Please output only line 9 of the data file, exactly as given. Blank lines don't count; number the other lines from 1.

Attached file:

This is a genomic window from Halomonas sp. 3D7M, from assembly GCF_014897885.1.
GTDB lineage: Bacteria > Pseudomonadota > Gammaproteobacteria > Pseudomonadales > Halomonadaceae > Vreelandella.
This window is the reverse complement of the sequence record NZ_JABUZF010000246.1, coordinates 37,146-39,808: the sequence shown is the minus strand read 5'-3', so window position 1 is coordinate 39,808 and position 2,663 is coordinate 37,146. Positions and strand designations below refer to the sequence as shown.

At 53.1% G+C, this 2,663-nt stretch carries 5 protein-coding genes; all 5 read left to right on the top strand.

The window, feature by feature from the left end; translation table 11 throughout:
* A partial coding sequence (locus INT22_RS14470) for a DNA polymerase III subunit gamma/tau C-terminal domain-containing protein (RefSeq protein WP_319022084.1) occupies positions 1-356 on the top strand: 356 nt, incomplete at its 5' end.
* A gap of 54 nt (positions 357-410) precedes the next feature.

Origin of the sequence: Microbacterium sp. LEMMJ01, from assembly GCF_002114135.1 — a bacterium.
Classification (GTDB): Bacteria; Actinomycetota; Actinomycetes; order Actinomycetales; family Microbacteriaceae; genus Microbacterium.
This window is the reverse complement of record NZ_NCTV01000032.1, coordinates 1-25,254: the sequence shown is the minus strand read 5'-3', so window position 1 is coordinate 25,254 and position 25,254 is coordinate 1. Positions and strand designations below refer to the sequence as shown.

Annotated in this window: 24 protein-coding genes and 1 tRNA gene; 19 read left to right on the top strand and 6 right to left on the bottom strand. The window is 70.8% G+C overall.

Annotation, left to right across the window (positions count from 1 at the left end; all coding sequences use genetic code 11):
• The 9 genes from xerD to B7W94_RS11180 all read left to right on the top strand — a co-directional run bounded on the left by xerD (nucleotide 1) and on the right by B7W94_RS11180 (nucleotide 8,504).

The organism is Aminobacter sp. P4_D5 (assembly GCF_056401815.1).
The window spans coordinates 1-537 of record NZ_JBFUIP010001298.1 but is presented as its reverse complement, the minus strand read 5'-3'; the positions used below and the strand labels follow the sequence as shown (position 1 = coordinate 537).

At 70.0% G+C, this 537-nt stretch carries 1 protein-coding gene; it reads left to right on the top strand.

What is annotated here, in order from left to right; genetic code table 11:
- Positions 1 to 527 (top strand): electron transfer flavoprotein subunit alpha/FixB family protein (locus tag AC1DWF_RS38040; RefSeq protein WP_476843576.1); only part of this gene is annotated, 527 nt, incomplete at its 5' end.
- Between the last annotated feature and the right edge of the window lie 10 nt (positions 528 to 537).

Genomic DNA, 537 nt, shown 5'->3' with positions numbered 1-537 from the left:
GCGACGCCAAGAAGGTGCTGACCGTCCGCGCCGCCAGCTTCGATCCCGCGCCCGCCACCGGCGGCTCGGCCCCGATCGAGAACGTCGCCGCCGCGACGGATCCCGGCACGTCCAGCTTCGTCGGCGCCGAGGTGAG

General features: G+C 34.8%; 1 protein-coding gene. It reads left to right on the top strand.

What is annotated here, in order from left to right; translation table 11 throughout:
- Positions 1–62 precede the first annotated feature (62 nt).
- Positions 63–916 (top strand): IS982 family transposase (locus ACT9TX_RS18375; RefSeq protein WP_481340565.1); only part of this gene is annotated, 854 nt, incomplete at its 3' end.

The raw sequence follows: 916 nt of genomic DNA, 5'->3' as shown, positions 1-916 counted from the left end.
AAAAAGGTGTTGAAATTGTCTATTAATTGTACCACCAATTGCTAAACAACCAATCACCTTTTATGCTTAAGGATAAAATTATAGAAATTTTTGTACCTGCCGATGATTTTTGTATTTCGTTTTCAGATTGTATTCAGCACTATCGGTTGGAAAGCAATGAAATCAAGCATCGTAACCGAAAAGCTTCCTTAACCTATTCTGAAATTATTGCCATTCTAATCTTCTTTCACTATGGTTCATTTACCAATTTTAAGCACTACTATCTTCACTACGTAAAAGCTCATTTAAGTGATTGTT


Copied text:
Classification (GTDB): Bacteria; Actinomycetota; Actinomycetes; order Actinomycetales; family Microbacteriaceae; genus Microbacterium.